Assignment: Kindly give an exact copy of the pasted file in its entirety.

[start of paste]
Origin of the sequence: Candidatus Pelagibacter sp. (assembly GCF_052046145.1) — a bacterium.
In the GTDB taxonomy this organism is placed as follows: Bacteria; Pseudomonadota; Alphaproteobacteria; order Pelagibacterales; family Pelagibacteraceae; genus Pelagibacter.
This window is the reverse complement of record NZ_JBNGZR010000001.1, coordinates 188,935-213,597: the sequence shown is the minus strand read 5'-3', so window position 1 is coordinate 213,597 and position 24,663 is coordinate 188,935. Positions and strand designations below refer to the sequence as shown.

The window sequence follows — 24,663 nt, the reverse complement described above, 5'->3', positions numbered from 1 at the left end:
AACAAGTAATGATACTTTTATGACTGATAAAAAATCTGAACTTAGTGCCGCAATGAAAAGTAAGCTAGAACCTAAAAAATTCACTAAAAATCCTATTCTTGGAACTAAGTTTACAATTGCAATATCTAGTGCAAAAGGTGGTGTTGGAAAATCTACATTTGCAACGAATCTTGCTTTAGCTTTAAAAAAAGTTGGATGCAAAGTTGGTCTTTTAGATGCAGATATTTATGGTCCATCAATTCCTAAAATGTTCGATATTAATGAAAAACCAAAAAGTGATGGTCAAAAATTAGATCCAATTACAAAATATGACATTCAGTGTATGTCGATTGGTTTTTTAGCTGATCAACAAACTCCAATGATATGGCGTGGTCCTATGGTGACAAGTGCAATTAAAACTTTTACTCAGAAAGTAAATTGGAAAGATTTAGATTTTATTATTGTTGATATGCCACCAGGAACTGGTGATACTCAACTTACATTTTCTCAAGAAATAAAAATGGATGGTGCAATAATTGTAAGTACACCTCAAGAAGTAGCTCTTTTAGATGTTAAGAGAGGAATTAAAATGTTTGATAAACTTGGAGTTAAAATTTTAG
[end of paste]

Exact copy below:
Origin of the sequence: Candidatus Pelagibacter sp. (assembly GCF_052046145.1) — a bacterium.
In the GTDB taxonomy this organism is placed as follows: Bacteria; Pseudomonadota; Alphaproteobacteria; order Pelagibacterales; family Pelagibacteraceae; genus Pelagibacter.
This window is the reverse complement of record NZ_JBNGZR010000001.1, coordinates 188,935-213,597: the sequence shown is the minus strand read 5'-3', so window position 1 is coordinate 213,597 and position 24,663 is coordinate 188,935. Positions and strand designations below refer to the sequence as shown.

The window sequence follows — 24,663 nt, the reverse complement described above, 5'->3', positions numbered from 1 at the left end:
AACAAGTAATGATACTTTTATGACTGATAAAAAATCTGAACTTAGTGCCGCAATGAAAAGTAAGCTAGAACCTAAAAAATTCACTAAAAATCCTATTCTTGGAACTAAGTTTACAATTGCAATATCTAGTGCAAAAGGTGGTGTTGGAAAATCTACATTTGCAACGAATCTTGCTTTAGCTTTAAAAAAAGTTGGATGCAAAGTTGGTCTTTTAGATGCAGATATTTATGGTCCATCAATTCCTAAAATGTTCGATATTAATGAAAAACCAAAAAGTGATGGTCAAAAATTAGATCCAATTACAAAATATGACATTCAGTGTATGTCGATTGGTTTTTTAGCTGATCAACAAACTCCAATGATATGGCGTGGTCCTATGGTGACAAGTGCAATTAAAACTTTTACTCAGAAAGTAAATTGGAAAGATTTAGATTTTATTATTGTTGATATGCCACCAGGAACTGGTGATACTCAACTTACATTTTCTCAAGAAATAAAAATGGATGGTGCAATAATTGTAAGTACACCTCAAGAAGTAGCTCTTTTAGATGTTAAGAGAGGAATTAAAATGTTTGATAAACTTGGAGTTAAAATTTTAG